Revenge is a great motivator for all sorts of nefarious schemes. It presupposes a protagonist capable of not only holding onto anger, but of channeling it into a time-delayed plan. Swift revenge feels wrong — it’s too reactive and is likely to be the kind of big, emotional, response that lands the revenge-er in as much trouble as the revenge-ee.
The desire for revenge promotes active evil. An otherwise good character can become obsessed with redressing a wrong and once a revenge fantasy takes holds it is very difficult to shake. Revenge fantasies can also elicit sympathy. It’s hard to fault the father of a rape victim as he plots to kill the rapist who “got off on a technicality” in court.
Of course, most revenge is sought for less-than-sympathetic reasons by less-than-admirable people — the mob boss taking out the snitch, the business rival plotting to take a colleague down a peg, or even the beauty pageant contestant not vying for Miss Congeniality when she feels like she was robbed of a once-in-a-lifetime opportunity.
When writing about revenge, there’s a delicate dance around the line between justice and a scorched earth policy. The tendency to start with the intention of putting things “right” easily slides from a restoration of balance to dish best served cold because there is little human warm left in the protagonist. In a real sense, exacting violent revenge robs the character of sympathy.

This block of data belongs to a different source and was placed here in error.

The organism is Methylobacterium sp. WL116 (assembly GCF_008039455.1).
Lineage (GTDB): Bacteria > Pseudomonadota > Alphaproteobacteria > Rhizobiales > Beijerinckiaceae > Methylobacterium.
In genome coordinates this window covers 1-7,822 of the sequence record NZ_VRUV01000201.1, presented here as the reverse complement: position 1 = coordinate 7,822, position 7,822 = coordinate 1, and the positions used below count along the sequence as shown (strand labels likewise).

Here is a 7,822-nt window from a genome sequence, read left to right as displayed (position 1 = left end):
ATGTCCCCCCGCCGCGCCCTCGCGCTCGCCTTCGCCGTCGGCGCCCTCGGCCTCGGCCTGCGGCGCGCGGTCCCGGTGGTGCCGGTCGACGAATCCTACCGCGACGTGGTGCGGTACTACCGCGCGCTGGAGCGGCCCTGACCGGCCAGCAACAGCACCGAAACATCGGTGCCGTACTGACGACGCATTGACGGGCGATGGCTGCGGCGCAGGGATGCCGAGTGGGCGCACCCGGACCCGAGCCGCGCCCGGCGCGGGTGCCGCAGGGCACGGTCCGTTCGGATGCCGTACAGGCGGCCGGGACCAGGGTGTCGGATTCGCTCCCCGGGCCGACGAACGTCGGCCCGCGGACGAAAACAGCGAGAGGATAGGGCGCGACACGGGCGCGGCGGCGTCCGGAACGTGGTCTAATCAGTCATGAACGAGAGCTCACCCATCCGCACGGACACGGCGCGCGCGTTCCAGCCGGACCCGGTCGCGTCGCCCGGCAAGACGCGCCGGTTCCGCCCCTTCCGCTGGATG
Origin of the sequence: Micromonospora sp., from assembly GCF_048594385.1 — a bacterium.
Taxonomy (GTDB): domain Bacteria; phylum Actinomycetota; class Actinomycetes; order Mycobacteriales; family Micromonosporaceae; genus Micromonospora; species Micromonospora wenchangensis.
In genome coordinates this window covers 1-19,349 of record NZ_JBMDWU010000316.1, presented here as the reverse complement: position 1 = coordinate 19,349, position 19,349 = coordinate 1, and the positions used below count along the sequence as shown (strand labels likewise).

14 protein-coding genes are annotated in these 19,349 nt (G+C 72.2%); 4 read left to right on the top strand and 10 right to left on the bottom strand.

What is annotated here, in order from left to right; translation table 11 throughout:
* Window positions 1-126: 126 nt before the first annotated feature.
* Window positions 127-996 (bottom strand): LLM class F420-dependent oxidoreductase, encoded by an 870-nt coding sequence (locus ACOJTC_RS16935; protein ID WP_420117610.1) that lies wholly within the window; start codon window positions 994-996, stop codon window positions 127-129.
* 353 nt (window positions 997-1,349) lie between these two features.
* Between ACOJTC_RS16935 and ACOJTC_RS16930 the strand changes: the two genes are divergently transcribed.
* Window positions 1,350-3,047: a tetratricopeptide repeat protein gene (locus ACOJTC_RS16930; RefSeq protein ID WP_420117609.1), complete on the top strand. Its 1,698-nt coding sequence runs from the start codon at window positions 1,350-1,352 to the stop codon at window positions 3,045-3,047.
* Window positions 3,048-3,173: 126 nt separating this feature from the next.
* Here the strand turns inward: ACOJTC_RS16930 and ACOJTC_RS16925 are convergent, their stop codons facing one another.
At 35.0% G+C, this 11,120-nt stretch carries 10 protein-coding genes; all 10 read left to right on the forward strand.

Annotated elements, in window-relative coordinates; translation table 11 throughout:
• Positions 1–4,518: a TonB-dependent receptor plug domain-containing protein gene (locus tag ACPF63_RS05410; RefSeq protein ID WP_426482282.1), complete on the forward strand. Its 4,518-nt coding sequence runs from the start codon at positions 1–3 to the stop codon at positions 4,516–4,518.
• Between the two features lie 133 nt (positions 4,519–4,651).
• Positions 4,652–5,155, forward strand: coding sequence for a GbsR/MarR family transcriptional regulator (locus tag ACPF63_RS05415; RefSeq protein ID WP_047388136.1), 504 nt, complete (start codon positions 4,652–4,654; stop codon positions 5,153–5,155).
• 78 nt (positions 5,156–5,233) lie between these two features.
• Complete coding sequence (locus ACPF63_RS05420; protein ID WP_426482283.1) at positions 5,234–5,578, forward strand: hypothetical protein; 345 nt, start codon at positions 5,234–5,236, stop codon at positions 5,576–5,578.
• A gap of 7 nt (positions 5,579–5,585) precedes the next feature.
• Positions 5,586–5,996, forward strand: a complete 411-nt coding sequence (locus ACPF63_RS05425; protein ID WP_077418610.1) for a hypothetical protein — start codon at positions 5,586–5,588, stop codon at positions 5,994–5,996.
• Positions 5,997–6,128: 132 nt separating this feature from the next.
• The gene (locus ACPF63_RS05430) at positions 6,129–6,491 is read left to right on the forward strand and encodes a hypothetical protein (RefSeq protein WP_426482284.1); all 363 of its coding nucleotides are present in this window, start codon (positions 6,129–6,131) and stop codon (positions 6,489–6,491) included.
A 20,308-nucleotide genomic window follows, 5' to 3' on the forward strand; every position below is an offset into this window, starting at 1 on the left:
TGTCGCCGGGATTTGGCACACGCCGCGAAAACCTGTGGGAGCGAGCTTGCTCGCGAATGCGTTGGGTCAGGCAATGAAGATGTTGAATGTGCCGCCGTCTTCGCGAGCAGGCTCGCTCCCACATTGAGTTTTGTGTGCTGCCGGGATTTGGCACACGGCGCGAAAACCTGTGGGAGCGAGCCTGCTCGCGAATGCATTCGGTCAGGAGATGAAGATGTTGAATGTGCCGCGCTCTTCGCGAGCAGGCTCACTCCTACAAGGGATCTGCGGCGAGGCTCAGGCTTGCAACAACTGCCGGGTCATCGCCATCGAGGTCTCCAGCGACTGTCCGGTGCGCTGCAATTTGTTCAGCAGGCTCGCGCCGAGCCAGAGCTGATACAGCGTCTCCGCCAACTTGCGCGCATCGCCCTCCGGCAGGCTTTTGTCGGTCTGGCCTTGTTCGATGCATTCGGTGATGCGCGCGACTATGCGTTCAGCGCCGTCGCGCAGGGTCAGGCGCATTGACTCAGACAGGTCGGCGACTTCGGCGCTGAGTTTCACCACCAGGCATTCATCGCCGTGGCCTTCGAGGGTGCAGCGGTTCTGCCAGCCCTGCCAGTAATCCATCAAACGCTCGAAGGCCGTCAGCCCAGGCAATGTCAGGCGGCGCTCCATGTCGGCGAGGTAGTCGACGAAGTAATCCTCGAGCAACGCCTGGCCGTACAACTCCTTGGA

In my current novel-in-progress, different characters respond to the opportunity to exact bloody revenge with distinct choices. One of my challenges is to get deeply into the characters so that their, sometimes surprising, actions ring true. I’m focusing on the circumstances that bring them to that edgy choice, to that singular moment. Of course, Poe never tells us what Fortunato did to insight the narrator’s desire for revenge in “The Cask of Amontillado” leaving the reader to fill in the dreadful insults that drive revenge.